Rishi Sunak’s decision to water down a number of the government’s green policies is further evidence of the extraordinary importance the Conservatives have attached to the knife-edge outcome of the Uxbridge & South Ruislip by-election in July.

Most evidence suggested Labour would gain the seat abandoned by Boris Johnson but, as Lewis Baston showed in his preview for On London, that was never going to be easy in a stubbornly Tory area. And in the event, the Conservative candidate clung on by the tiny margin of 495 votes. It was just enough in the face of a large swing against his party, which saw its majority cut from 7,210, and hardly a ringing endorsement of Sunak’s government.

Yet this skin-of-the-teeth escape in one part of the London suburbs has formed the basis for a huge switch in national government policy and Tory general election strategy, and for a new caution in Labour’s national approach, beginning with Keir Starmer publicly distancing himself from Sadiq Khan for expanding the Ultra-Low Emission Zone to cover the whole of the capital.

The policy was held to have deprived Labour of victory in Uxbridge, and probably correctly so. After all, the Tory candidate, Steve Tuckwell, ran a single-issue campaign opposing the expansion. Encouraged, Susan Hall, Khan’s Tory opponent for next May’s mayoral election, has continued to strongly oppose the expansion, which took place on 29 August.

Clearly, at national level both major political parties believe the Uxbridge result proved that clean air and other environmental policies can be significant vote-losers and have behaved accordingly. But how much significance should really be attributed to Tuckwell’s narrow win?

Earlier this month, just as its latest expansion came into effect amid huge controversy, pollsters Redfield & Wilton sought Londoners’ opinions about the ULEZ as a whole. They found more of us supported than opposed it by the solid margin of 44 per cent to 33. However, that was considerably less than the net support of 34 points the same pollsters found in June. Does that mean opposition to the ULEZ is on the rise and will keep on rising, vindicating Sunak, Starmer and Hall alike?

Maybe not. The same poll also asked outer Londoners – as distinct from Londoners as a whole – who own a motor vehicle if they believed they would have to pay the daily ULEZ charge. Of those, even with the scheme already live, 36 per cent believed they would. Yet vehicle registration figures from last year – figures which, by the way, Hall has said she has confidence in – indicate that a far smaller proportion will fail to comply with ULEZ standards. Could it be that many voters’ anxiety about the ULEZ has long been misplaced?

Redfield & Wilton also asked where Londoners had got their information about the ULEZ from. The source selected by the largest number as their primary one was social media, named by 32 per cent. By contrast, only five per cent said it was mostly from personal experience. Although Mayor Khan has been making his pro-ULEZ case through social media channels, X (formerly Twitter), Facebook and so on have been seething with anti-ULEZ rage and untruths (the Mayor has cited research suggesting that large numbers of X accounts attacking the ULEZ were inauthentic, created simply to spread opposition).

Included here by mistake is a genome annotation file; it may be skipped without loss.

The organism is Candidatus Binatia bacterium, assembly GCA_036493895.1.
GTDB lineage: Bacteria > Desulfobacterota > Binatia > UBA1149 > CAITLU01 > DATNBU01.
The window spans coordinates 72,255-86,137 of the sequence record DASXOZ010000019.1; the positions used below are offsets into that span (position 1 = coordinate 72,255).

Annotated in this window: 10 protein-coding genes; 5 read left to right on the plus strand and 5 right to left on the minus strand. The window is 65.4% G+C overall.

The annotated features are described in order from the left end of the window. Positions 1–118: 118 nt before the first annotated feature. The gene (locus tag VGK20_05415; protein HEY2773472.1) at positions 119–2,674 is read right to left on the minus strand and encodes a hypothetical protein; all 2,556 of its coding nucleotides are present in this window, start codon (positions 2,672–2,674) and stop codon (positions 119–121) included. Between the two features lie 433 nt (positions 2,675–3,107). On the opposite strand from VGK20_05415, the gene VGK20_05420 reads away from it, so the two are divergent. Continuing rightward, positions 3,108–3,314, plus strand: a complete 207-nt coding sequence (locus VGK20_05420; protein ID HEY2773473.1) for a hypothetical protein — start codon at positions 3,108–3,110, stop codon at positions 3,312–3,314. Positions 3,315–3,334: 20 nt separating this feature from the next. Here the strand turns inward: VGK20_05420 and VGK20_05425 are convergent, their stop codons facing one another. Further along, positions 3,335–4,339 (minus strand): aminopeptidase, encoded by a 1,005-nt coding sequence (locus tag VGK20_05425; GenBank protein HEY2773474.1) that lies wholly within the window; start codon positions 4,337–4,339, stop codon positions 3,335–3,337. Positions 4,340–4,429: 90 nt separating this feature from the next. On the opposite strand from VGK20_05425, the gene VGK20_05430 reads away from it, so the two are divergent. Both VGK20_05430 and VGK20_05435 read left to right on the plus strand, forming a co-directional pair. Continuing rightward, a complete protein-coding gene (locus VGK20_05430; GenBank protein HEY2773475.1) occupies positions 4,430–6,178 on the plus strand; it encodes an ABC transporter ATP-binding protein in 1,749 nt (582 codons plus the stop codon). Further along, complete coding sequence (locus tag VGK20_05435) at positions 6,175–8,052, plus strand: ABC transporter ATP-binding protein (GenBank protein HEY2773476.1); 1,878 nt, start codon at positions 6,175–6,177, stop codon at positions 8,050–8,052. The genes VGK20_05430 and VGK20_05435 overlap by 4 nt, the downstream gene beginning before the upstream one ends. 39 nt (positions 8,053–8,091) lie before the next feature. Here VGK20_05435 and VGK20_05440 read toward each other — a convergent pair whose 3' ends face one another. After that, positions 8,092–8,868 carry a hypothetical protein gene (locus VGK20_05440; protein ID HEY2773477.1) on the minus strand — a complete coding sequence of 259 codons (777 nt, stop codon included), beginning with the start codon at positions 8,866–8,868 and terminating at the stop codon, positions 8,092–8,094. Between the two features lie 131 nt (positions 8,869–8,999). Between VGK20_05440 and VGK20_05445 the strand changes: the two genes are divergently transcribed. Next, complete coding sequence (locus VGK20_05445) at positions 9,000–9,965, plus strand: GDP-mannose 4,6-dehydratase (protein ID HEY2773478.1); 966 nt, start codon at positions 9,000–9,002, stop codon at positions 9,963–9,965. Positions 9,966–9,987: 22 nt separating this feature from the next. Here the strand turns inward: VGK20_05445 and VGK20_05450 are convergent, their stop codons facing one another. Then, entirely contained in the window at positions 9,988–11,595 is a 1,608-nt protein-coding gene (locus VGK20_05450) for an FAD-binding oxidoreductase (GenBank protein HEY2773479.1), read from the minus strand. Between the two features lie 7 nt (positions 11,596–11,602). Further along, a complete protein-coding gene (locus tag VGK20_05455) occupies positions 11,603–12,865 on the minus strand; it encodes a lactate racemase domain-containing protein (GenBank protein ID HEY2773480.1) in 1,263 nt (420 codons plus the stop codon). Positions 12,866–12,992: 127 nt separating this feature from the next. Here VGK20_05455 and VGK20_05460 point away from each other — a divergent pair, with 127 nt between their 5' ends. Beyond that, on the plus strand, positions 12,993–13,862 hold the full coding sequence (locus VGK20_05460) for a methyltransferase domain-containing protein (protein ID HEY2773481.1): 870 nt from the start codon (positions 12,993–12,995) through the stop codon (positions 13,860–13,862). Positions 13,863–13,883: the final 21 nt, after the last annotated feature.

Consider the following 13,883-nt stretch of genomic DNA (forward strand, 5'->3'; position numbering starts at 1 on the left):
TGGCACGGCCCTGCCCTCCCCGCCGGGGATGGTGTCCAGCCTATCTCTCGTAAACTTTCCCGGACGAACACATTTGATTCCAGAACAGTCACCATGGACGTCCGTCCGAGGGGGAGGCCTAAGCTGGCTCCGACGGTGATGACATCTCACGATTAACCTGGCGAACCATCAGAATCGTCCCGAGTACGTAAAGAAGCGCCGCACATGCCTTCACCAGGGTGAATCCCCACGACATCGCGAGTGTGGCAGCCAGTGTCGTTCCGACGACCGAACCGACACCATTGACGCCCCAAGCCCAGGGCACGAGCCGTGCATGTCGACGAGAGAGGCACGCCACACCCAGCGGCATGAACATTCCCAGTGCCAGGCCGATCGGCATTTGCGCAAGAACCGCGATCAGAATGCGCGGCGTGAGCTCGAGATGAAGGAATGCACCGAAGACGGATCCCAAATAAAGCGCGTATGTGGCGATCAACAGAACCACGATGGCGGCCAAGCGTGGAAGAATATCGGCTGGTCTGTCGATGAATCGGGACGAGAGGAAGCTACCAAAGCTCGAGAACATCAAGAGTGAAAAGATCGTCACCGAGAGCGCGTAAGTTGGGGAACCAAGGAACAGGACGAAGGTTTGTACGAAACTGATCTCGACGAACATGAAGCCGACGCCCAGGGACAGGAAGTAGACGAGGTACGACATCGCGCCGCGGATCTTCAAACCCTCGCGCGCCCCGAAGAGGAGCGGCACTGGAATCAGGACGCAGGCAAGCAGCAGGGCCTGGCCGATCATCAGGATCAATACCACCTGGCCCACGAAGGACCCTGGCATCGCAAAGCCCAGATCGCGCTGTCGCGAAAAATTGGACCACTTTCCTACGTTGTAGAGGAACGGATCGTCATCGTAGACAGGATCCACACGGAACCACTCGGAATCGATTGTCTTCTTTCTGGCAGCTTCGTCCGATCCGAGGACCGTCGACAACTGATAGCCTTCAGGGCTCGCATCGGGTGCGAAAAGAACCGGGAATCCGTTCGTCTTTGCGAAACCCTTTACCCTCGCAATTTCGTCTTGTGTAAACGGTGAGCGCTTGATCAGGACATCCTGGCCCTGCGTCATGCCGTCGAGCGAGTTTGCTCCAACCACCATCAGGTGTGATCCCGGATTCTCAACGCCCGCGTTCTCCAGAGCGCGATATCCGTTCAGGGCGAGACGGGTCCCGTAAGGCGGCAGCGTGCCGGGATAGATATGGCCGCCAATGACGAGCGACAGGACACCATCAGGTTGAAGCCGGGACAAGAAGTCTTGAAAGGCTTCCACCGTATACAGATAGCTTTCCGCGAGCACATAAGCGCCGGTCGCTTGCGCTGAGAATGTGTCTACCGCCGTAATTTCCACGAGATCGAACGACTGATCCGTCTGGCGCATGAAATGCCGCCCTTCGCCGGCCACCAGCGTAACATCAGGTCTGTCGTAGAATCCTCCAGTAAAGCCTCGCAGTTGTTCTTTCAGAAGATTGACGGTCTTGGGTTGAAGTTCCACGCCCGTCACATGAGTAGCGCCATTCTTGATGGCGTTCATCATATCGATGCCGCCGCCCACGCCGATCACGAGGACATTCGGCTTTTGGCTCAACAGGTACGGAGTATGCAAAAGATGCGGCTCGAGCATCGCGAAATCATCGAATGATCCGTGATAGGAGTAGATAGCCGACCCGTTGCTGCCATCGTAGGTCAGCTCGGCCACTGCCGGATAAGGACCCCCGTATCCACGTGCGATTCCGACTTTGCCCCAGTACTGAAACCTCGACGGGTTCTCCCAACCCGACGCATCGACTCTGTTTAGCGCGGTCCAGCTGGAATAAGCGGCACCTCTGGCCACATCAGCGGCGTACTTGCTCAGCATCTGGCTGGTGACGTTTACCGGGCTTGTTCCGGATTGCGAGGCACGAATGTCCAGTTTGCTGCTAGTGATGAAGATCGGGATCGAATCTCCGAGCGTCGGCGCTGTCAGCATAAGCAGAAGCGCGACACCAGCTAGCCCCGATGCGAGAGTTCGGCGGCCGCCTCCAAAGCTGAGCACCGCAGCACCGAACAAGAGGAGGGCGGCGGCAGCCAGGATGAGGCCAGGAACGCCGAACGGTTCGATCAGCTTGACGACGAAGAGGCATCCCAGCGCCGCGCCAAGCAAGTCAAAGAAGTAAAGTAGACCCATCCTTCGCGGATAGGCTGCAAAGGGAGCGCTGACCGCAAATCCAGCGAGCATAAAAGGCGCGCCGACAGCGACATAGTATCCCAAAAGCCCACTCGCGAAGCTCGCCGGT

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The Conservatives’ Uxbridge campaign itself relied on exaggeration, distortion and what some would call sharp practice to create an impression that the ULEZ expansion would hit far more people in the constituency that it was ever going to. Leaflets described it as a “tax on drivers”, a form of words that could be taken as referring to all drivers in London, not just a small minority who will be directly affected by having to pay the charge (probably fewer than one in ten). Literature produced by the Tories masqueraded as community publications (see photo) unattached to any political party and speaking for local people as a whole.

It was, in short, a disingenuous, scare story campaign which, in a resiliently Tory area wooed by what some feel was a sub-par Labour performance – weakened rather than reinforced by its candidate, Danny Beales, changing his stance on the ULEZ – mobilised just enough Tory support to stave off the Labour challenge. Looked at in such a way, the Uxbridge result might be seen more as an oddity in a very particular set of local circumstances than as a solid foundation for an entire national electoral re-think.

That isn’t to say a narrative opposing a so-called “war on motorists”, fervently backed by Tory-leaning media organisations, won’t have any purchase across the country. Perhaps it will make a decisive difference in the very types of seat the Tories most desperately need to hang on to at the general election, including Uxbridge and others in outer London. It isn’t to say, either, that Susan Hall won’t derive any benefit from continuing to promise to do away with the latest expansion if elected.

The next polls about the ULEZ, as the expansion settles in, could be very revealing in that regard. Will Uxbridge look more and more like the bellwether event an assortment of very senior politicians have treated it as, or will there turn out to be less mileage in it they they all thought?


from onlondon.com

How much electoral mileage is there in opposing the ULEZ?